Helen O’Callaghan talks to fitness and nutrition experts about how to minimise the effects of festive feasting.
December’s eating and drinking extravaganza is in full swing — extra lunches out, Christmas parties, mince pies in the office, Quality Street at the hairdresser’s, festive tipples with friends.
And Christmas Day isn’t even here yet, the apex of all this culinary imbibing, the day we feel duty-bound to gorge, the day on which experts say we amass 6,000 calories, about three times what we eat on an ordinary day.
It’s not hard to see how the calories mount up, says exercise and nutrition specialist Marc Smith.
“Between the rashers, eggs, and black pudding at breakfast, the selection box under the tree, the bit of chocolate through the morning, the mince pie with cream, the couple of drinks, picking away at the Roses — six of them would give you 600 calories — the big dinner and later that night the turkey sandwich with butter and stuffing and cranberry sauce: It creeps up.”
And we pay for it. A US study at the National Institute of Child Health & Adult Development found adults weighed more in February/March than they did in September/October. Surprisingly, the weight gain wasn’t much — about 500g to 1kg — but the bad news is people don’t tend to lose it. The researchers said winter weight gain “probably contributes to the increase in body weight that frequently occurs during adulthood” — so all those gorgeous Christmas ‘moments on the lips’ really do stay a ‘lifetime on the hips’.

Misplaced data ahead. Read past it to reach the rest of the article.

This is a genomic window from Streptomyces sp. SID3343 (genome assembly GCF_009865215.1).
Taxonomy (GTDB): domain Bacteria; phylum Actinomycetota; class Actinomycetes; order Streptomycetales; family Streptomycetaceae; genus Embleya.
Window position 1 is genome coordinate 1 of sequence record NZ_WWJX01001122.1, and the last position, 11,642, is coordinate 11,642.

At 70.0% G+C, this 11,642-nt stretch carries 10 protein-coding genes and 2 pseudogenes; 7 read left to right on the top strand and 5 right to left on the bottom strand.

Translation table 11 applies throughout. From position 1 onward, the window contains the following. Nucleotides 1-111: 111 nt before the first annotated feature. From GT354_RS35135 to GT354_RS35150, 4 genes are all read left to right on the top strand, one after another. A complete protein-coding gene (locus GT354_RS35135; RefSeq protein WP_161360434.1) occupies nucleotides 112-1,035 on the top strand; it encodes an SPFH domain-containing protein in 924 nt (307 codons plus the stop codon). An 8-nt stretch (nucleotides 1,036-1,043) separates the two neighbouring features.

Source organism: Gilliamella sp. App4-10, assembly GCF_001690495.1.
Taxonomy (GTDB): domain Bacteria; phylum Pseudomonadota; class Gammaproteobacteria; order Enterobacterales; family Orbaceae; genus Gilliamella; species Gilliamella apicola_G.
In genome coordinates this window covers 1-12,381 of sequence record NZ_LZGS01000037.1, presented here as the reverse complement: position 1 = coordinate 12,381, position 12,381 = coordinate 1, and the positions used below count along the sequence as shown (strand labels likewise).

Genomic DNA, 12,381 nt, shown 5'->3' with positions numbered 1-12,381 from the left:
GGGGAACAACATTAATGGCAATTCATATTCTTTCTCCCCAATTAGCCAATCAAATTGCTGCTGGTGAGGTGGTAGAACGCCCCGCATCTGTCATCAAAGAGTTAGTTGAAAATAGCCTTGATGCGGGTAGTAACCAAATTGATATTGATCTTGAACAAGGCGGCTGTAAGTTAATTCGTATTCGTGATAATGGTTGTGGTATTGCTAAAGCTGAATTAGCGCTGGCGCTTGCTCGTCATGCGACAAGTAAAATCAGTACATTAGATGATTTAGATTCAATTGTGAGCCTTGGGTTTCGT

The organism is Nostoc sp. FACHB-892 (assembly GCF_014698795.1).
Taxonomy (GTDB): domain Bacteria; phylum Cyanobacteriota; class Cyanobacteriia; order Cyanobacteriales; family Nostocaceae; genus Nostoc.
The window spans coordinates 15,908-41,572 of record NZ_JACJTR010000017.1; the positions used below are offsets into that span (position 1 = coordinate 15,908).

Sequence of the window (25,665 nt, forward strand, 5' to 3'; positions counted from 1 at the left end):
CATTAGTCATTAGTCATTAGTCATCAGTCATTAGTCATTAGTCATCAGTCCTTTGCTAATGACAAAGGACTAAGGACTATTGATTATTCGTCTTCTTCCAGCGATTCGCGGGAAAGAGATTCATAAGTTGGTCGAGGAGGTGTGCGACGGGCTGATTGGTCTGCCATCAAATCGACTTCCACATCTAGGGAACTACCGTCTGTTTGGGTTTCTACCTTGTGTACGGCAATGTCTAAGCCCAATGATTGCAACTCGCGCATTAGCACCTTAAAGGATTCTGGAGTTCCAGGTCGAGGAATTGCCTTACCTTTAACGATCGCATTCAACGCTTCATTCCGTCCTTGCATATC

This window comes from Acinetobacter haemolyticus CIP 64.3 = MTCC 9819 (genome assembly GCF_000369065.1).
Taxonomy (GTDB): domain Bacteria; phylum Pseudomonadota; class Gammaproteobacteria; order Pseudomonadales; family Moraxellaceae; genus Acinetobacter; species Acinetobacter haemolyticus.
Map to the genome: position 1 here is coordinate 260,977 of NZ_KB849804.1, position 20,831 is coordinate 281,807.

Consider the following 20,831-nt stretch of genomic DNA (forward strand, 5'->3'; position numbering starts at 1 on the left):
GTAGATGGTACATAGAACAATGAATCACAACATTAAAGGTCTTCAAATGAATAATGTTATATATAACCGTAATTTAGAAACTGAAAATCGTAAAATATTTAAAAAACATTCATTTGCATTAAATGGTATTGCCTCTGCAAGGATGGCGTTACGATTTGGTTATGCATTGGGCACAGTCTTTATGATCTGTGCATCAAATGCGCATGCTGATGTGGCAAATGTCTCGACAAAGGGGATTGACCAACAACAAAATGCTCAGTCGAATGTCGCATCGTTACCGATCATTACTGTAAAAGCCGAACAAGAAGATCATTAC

Not to sound like Scrooge or the Grinch who stole Christmas (and the brandy butter, the stuffing, and Christmas pud), this year we especially need to tighten our collective belts and leave off our permissive elasticated waistbands. We need to get fit, not fat, for Christmas. Because this year we discovered we’re on course to becoming, within a decade, the most obese country in Europe. Irish men already rank number one in Europe for highest body mass index (BMI), while Irish women rank third.